Novel biochip platform for high-throughput MALDI MASS Spectrometry of peptides

M. Mariani, L. Aristoteli, M. Baker, C. Belisle, M. Molloy, M. Levy, J. Walker II

Research output: Contribution to journalMeeting abstractpeer-review


Mass spectrometry needs to improve the disparity between the concentration
of proteins in the human proteome (sub-atto moles, 10-18) and the
current level of achievable sensitivity (high-atto moles, to femtomoles,
10-15) to provide greater insight into understanding the human proteome.
In addition, to achieve this goal there is the need to develop techniques
that minimize ion suppression caused by contaminants and sample
We outline a chip-based technology that increases sensitivity of detection
and removes contaminants with reduced sample loss. This results in
low atto mole sensitivity, coupled with the removal of contaminants to
produce the availability of more ions for detection by the mass
A new biochip architecture has been created to address the above
issues for matrix assisted laser desorption ionisation (MALDI) mass spectrometry.
This architecture is called surface tension segmented biochips
(STS-BiochipsTM). These biochips are constructed with self assembled
monolayers (SAM) containing various chemically active functional groups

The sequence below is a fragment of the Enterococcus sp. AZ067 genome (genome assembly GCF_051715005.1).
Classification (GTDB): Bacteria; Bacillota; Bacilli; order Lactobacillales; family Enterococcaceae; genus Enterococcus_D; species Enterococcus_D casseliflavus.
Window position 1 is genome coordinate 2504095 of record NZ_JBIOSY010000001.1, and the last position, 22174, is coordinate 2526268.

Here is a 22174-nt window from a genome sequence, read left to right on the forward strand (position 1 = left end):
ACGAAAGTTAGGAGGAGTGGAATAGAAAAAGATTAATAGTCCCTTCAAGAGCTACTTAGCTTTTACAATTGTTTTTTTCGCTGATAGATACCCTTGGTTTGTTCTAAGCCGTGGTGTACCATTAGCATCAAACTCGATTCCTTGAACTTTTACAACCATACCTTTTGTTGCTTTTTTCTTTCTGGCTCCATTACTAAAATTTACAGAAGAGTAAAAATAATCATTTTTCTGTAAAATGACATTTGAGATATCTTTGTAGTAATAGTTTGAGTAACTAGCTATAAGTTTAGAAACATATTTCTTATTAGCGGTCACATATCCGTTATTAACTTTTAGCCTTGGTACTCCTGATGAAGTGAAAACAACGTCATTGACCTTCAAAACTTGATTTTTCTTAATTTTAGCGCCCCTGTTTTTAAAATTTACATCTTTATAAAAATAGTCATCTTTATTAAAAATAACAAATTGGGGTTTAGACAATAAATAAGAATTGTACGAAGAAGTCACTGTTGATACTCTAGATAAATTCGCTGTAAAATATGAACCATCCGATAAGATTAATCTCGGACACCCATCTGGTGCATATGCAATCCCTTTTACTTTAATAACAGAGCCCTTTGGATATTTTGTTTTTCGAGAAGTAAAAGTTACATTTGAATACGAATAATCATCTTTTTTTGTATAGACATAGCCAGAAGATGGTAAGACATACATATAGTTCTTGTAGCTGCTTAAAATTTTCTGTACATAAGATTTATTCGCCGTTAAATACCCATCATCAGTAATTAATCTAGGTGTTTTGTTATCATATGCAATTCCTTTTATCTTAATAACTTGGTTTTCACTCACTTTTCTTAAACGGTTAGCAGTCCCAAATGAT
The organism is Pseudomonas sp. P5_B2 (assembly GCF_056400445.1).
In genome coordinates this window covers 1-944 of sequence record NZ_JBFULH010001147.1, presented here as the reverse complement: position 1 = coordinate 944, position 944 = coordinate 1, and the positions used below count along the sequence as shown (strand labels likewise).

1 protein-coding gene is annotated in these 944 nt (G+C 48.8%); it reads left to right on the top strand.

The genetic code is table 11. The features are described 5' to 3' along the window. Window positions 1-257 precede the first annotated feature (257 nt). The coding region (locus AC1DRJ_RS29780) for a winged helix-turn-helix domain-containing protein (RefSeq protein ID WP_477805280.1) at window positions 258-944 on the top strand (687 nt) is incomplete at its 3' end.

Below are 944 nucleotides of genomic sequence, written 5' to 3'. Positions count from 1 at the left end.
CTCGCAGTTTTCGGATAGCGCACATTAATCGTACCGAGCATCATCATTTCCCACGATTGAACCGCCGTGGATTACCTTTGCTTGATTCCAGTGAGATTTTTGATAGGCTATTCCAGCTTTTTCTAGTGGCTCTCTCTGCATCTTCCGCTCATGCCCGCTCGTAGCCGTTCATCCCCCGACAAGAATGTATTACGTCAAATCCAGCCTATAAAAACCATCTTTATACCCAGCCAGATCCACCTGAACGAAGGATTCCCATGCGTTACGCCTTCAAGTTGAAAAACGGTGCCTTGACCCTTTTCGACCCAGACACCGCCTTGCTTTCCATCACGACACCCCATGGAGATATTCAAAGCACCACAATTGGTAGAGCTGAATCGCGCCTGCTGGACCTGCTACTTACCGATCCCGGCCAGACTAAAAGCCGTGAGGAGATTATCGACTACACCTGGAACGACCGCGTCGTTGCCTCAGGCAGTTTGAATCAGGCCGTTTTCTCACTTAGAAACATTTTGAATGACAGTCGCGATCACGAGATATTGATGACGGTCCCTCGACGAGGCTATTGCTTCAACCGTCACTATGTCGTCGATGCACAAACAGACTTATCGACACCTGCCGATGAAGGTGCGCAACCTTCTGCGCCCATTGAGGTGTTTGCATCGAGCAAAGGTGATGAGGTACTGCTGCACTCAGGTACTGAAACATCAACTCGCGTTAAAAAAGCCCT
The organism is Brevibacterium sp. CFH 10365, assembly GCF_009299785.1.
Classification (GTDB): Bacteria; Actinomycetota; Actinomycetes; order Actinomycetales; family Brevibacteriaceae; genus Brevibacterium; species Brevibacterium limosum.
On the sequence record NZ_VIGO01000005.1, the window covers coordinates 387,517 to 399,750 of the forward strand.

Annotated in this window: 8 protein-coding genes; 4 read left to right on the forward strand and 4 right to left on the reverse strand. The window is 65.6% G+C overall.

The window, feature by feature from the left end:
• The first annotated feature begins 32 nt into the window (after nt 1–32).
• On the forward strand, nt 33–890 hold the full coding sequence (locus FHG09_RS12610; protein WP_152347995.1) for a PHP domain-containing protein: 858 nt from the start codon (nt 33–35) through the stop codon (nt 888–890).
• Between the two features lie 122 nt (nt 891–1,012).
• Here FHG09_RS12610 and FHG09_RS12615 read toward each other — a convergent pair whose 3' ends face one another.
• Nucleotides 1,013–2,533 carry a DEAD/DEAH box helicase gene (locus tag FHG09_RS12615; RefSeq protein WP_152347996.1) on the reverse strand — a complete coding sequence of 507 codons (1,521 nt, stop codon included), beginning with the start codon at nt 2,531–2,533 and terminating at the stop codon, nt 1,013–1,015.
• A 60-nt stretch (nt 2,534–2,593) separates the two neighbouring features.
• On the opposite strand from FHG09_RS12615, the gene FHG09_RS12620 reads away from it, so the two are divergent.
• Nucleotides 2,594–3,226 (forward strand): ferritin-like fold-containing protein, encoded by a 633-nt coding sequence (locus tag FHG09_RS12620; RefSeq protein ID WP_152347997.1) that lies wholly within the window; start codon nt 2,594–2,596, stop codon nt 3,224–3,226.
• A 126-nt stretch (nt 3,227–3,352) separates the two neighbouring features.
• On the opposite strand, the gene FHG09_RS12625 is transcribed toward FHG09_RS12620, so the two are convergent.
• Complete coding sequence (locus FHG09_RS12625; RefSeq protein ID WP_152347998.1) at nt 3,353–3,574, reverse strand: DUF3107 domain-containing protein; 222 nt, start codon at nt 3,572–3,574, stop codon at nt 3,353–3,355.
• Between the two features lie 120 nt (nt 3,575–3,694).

exposed on the surface. These chemically defined virtual wells (CDVW)
employ a series of differentially wettable surfaces arranged geometrically
in concentric zones. Both the chemistry and the geometry of the wells
enable the addition of 10 to 100 times more analyte to each well compared
to standard MALDI (up to 50 uL of sample). Coupled with the drying fluidic
forces that concentrate the sample into a small analysis zone more than
half the size of standard MALDI (up to 0.6 mm diameter) at the centre of
the well, we have observed greater than a 50 fold increase in the sensitivity
of detection of peptides compared to standard MALDI (less than 100 atto
moles). We have also observed the detection of peptides from proteins
separated on acrylamide gels at amounts beyond current staining detection
limits (less than 0.1 nanograms of protein loaded).
Original languageEnglish
Article number32.21
Pages (from-to)S307-S307
Number of pages1
JournalMolecular and Cellular Proteomics
Issue number8 suppl 1
Publication statusPublished - Aug 2005
Externally publishedYes


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